The Murder Wall by Mari Hannah




One piece of advice most wannabe authors will be given is to ‘write what you know.’  Mari Hannah’s previous work experience involved stints in the probation service, crown courts and prisons, so when this lady writes crime you can be assured she knows what she’s talking about.  Her debut novel The Murder Wall kicks off a series of police procedurals featuring DCI Kate Daniels.


The Murder Wall opens with the horrific double murder of a young nun and her priest in a Northumberland church, a crime which goes unsolved and is still dogging Kate Daniels one year later when the action jumps ahead to the fatal shooting of a prominent, local businessman in a swanky dockside development in Newcastle.

Alan Stephens is a man with enemies, even within his own family and as Daniels’ team delve deeper into the case they find his grown-up sons are happy to see the back of him and his young, trophy-wife is hardly the weeping wreck you’d expect; ambivalent and dubiously alibi’d she seems just the type to shoot him in the chest.  But his ex-wife is the real problem.  Jo Soulsby is already known to the police.  A colleague and a friend, she is also one of their best profilers and when Daniels sees the connection between Jo and the murder she is forced to make a decision which could ultimately wreck the promising career she had sacrificed so much for already.


As the case evolves another murderer is on the loose.  Stalking his prey, killing with brisk efficiency and leaving prayer cards in the mouths of his victims – the same MO as in the initial double murder.  Daniels is on his tail but the Stephens case is becoming increasingly complex.  Hints of a conspiracy involving Daniels’ superiors muddy the waters and as the bodies begin to pile up the secrets which lie at the heart of her divided loyalties are leading to dissent within the ranks.  Saying anymore would do a massive disservice to the author, but you’ll be rooting for Kate all the way through this one.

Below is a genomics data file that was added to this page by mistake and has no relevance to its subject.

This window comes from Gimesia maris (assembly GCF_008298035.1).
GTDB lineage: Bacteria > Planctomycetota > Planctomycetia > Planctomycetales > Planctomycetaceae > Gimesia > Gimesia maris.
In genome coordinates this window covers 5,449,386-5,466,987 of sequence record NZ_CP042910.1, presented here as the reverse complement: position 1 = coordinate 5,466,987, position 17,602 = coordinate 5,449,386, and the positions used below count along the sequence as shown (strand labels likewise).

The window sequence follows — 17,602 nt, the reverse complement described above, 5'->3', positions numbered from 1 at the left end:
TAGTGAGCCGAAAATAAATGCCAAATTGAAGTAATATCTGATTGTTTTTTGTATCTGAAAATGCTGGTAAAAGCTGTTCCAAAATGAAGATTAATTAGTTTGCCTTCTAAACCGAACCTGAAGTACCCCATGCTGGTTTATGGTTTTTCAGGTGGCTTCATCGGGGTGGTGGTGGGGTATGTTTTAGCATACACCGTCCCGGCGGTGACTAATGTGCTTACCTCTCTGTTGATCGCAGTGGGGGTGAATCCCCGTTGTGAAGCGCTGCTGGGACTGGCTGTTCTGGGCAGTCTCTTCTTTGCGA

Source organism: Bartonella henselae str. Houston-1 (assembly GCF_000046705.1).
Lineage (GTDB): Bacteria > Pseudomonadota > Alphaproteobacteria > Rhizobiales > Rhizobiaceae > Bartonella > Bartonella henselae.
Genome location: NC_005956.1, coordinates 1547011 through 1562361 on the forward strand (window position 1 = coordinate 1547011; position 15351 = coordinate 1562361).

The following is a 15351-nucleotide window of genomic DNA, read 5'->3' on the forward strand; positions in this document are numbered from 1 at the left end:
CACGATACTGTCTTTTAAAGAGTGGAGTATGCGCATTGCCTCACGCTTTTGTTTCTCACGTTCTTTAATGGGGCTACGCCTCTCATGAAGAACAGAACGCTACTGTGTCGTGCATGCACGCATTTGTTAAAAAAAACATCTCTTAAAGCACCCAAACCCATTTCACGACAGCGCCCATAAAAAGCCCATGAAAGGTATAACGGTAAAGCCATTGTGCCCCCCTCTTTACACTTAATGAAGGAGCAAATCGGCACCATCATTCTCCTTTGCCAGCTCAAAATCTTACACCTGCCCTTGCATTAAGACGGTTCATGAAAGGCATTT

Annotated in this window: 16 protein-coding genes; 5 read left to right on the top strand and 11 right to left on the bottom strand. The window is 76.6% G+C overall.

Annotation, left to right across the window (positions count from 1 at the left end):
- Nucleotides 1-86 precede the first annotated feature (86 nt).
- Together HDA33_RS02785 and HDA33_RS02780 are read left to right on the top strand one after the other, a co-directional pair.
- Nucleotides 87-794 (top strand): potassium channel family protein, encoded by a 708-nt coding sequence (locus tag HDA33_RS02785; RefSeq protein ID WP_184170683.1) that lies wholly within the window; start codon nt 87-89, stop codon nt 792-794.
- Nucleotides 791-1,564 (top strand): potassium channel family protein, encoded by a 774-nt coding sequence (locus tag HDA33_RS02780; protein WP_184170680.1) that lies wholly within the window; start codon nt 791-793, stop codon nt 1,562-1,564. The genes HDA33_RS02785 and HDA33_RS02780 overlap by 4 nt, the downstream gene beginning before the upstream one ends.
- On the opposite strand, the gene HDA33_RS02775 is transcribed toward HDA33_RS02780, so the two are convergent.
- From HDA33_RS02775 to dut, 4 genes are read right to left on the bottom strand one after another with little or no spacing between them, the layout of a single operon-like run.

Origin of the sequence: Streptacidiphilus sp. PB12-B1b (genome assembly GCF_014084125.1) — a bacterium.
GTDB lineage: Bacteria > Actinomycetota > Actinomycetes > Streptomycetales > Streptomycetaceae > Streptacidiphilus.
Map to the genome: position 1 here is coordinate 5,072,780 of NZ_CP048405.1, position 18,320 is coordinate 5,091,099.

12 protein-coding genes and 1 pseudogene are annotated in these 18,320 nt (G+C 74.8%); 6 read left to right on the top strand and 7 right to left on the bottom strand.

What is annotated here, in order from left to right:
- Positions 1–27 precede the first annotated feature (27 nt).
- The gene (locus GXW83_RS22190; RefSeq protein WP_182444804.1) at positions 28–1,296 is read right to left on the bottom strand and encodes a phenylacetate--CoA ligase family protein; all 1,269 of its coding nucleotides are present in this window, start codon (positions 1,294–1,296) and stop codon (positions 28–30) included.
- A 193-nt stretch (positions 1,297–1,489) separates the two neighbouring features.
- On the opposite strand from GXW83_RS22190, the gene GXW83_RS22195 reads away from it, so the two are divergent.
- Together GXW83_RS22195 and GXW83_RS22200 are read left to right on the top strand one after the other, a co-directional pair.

Mari Hannah has created a perfectly realised world here; the day to day slog of an investigation is realistically rendered, with a large cast of well written characters giving a sense of weight which is often missing from this type of book.  Kate Daniels is destined to take her place among the top rank of fictional detectives; her drive and toughness, coupled with all too credible flaws make for an engaging heroine, something the crime genre is currently crying out for.  Stylistically The Murder Wall is like the best kind of tv cop show, short chapters with alternating view points create a breakneck pace and I found myself just tearing through it.


The Murder Wall is a police procedural par excellence and one of the most assured debuts I’ve ever read.  Mari Hannah is a skilled plotter with a great eye for character and a wealth of personal experience in the field to draw on; make no mistake, she is going to be huge.


This review originally appeared at Crime Fiction Lover.

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